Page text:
Dyslexia, a learning disability which affects an individual’s ability to read and write, can make the tasks associated with college classes, such as taking notes, writing essays, studying, and taking exams, especially challenging. Luckily, there are steps that can be taken to make it easier to deal with dyslexia at college. First of all, before choosing a college, it is important to find out what kind of support potential schools offer to dyslexic students. Upon selecting a school, dyslexic students should consult with the disability support staff to sign up for assistive services and to get tips for coping with uncooperative faculty members. Finally, to maximize academic success, students dealing with dyslexia at college should take advantage of resources like writing centers and study skills groups.
Dealing with dyslexia at college is a process which should actually begin before a student is enrolled in a particular school. As the student researches prospective colleges and universities, she should make it a priority to find out what kind of support those schools offer to students with dyslexia. She should also find out whether potential schools as well as her local, state, or national government offer funding to college students with dyslexia. Since a dyslexic student’s support system can factor significantly into her academic success, she should select a school which can best offer her the technological, emotional, and financial support she needs.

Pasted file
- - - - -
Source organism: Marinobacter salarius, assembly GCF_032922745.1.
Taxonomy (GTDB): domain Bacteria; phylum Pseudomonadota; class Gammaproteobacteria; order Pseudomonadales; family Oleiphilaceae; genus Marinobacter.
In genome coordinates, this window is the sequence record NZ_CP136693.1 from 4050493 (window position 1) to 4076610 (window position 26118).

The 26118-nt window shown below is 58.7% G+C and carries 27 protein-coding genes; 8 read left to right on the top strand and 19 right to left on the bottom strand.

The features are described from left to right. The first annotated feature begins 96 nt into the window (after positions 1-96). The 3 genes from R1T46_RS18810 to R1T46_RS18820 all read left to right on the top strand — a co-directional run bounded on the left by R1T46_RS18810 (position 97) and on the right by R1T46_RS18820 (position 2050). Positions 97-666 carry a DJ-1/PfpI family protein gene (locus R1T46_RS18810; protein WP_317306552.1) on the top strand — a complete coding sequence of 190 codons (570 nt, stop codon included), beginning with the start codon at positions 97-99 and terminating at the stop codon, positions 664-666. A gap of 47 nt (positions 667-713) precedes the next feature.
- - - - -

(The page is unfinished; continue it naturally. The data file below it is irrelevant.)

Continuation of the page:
Once a school has been chosen, the student should consult its disability support staff to start the process of finding out which assistive services are available, and signing up for those services she qualifies for. She may, for instance, be eligible to use a laptop computer which is programmed to read text aloud, or she may be allowed extra time or a transcriber for examinations. Determining which services a student is eligible for may require a medical evaluation, and students should thus begin this process before classes have started. During the semester, the student may also need to consult her school’s disability support staff to get advice about dealing with uncooperative professors and other problems.
Lastly, a student coping with dyslexia at college should take advantage of available resources outside the classroom to strengthen her chances of academic success. For instance, her college may have a writing center where she can go over essays and other written assignments with a tutor. The school’s dorm or student center may offer study skills groups in which students can get tips about time management, note-taking techniques, and related issues.